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Mar 19 2014

Mommy Fail: That Time My Toddler Locked Himself in the Car

By at 10:00 am


Today my 1-year-old locked himself inside the car. It was my biggest mommy fail to date and one I could have easily avoided if I had been paying more attention.

Jared and I had just left our weekly Baby and Me class at the synagogue where my daughter attends preschool and where Jared will go next school year. I was situating him in his car seat when another mom pulled up and asked if I wanted to meet for lunch. I said sure and she drove away as I finished tightening Jared’s seatbelt.

I knew he had slipped the keys out of my hand as I was talking; I felt it happen. Still, it didn’t fully register. Until I shut his door and instinctively patted my right coat pocket to feel for the keys. I felt he emptiness and heard the click of the locking doors at the same time. Read the rest of this entry →

Mar 17 2014

Forget the Vacuum Cleaner: 10 Things Moms Actually Need in Minivans

By at 1:42 pm

The Minivan and I have been together for a few months. We’re past the idyllic honeymoon phase, when I was constantly impressed by his self-closing doors and he could do no wrong. We’re at the point in our relationship most easily likened to that moment where you fart in front of your lover for the first time: in short, I have seen that the Minivan is not perfect. And I’m not looking for someone new, but there are things that Minivan could do to step up his game a little bit.

So if you’re reading, good folks at Honda and Toyota, this one’s for you. Add these things to the Minivan and I will be ready to make a commitment, i.e. not just the lease thing we got going on now.

1. Privacy partition.

As a mom of five, let’s forget all of my degrees and resume: I’m a chauffeur, plain and simple. Period. And being a mom chauffeur in 2014 is no longer the job of nonchalance that it was when I was a suburban kid and my mother would honk for me from blocks away. Nowadays, not only I am expected to be at least five minutes early for each and every pick up, but I am also supposed to park in a legal spot, hustle my ass to the doorstep of the activity in question, and meet my child with a manic expression of unmitigated joy. Read the rest of this entry →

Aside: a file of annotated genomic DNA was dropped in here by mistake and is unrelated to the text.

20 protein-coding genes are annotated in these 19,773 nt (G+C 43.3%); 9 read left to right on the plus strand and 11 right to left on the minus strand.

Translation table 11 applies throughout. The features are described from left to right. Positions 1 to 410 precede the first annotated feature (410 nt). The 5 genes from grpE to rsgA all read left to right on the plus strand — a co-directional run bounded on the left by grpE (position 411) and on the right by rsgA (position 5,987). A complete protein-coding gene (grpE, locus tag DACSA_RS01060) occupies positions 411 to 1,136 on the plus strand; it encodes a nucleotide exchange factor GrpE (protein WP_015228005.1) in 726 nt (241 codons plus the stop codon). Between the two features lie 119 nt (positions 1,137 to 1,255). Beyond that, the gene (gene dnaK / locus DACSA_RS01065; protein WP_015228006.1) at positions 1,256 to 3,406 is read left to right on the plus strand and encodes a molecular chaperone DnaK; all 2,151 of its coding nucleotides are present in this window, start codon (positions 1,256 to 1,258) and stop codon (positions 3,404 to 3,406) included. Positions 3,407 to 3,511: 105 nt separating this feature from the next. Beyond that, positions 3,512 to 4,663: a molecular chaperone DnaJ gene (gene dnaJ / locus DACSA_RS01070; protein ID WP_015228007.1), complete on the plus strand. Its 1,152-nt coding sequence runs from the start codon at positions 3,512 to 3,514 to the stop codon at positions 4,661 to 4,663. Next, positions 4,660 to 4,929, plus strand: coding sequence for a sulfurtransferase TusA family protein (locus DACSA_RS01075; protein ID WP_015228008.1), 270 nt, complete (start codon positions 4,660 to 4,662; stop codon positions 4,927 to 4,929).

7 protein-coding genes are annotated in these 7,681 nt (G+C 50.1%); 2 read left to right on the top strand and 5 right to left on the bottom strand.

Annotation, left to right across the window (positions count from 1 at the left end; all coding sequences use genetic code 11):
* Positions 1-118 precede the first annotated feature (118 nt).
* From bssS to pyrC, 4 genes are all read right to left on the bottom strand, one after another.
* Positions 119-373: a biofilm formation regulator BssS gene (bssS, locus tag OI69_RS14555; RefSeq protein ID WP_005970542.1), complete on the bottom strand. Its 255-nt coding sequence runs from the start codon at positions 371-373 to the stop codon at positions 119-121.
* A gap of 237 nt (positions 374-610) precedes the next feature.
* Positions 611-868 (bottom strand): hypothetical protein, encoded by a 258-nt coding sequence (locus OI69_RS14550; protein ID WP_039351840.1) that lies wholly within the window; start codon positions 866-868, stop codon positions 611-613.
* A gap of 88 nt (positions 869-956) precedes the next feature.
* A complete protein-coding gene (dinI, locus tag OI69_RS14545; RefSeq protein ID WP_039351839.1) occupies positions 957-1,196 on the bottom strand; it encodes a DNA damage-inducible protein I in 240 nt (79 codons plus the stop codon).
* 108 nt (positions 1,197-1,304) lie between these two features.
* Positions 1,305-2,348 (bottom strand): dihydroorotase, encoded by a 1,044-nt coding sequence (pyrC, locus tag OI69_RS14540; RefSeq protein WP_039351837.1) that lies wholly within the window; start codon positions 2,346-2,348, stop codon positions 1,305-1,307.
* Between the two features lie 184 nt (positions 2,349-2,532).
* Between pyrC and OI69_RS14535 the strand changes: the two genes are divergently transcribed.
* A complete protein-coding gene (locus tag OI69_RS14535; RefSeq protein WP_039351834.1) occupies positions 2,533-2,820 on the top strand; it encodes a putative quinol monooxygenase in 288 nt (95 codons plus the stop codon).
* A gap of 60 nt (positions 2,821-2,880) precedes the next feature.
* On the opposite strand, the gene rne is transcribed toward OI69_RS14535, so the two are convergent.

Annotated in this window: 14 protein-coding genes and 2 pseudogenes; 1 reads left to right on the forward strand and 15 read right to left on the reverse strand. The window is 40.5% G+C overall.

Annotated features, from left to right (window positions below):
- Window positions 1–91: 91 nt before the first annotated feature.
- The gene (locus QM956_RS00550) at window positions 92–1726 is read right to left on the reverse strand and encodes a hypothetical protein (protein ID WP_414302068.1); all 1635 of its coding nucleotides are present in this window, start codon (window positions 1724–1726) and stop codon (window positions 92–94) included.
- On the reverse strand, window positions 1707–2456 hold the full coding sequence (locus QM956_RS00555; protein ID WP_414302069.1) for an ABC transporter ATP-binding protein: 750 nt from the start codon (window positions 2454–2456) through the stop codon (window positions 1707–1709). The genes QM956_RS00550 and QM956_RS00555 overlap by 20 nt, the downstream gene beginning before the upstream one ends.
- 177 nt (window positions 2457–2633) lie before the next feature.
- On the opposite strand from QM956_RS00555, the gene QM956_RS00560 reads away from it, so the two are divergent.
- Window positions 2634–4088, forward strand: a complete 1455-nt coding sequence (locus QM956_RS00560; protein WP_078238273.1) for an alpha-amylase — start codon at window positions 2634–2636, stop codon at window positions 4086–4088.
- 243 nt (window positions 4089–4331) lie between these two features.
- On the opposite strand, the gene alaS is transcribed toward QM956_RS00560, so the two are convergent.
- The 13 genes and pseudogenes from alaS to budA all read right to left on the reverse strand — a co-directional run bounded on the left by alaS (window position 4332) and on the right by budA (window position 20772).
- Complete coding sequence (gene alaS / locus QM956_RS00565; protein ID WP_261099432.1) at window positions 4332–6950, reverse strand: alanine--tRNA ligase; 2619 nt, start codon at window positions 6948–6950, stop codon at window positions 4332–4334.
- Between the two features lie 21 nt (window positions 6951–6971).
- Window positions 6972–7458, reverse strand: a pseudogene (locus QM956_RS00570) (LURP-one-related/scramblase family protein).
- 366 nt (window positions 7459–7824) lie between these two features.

Sep 25 2013

Elementary School Bumper Sticker Pride is Now a Thing

By at 9:55 am

los angeles carsAs in all parts of the country, cars in California are used as vehicles–so to speak–for brandishing school pride. Graduates of USC, UC campuses, the many Cal States, Stanford, and other places of higher education give nods to their west coast alma maters.

Yet now there’s another genre of institution affiliation symbol, one that starts much earlier than college: elementary school. And not your garden variety “My Child Is an Honor Student” genre of bumper sticker. Those are downright quaint in the context of current parenting culture.

Instead what I’m noticing around town generally falls into two categories: stickers featuring model public schools, i.e. those with high test scores and an active support network, often charters, or fancy private schools. In all honesty, I find public school pride way less irksome, and if anything, it’s often an important symbol, given the ravaged state of public education in this state. Read the rest of this entry →

Aug 6 2013

I’ve Got a Bad Case of Mommy Cabin Fever

By at 1:51 pm

baby about to cry in car seatMy intention after my daughter was born was to return to work four months later. My employer, however, had other plans and let me go while on maternity leave (citing downsizing…which yes, is apparently legal).

I never thought I wanted to be a stay-at-home mom. Somewhere in the back of my head, I kept seeing the stay-at-home mom painted as an uninspired lady who ate bonbons all day. (I have never actually seen anyone eat a bonbon no less multiple bonbons.) You’re home with a baby who can’t walk or talk…what could you possibly be doing all day?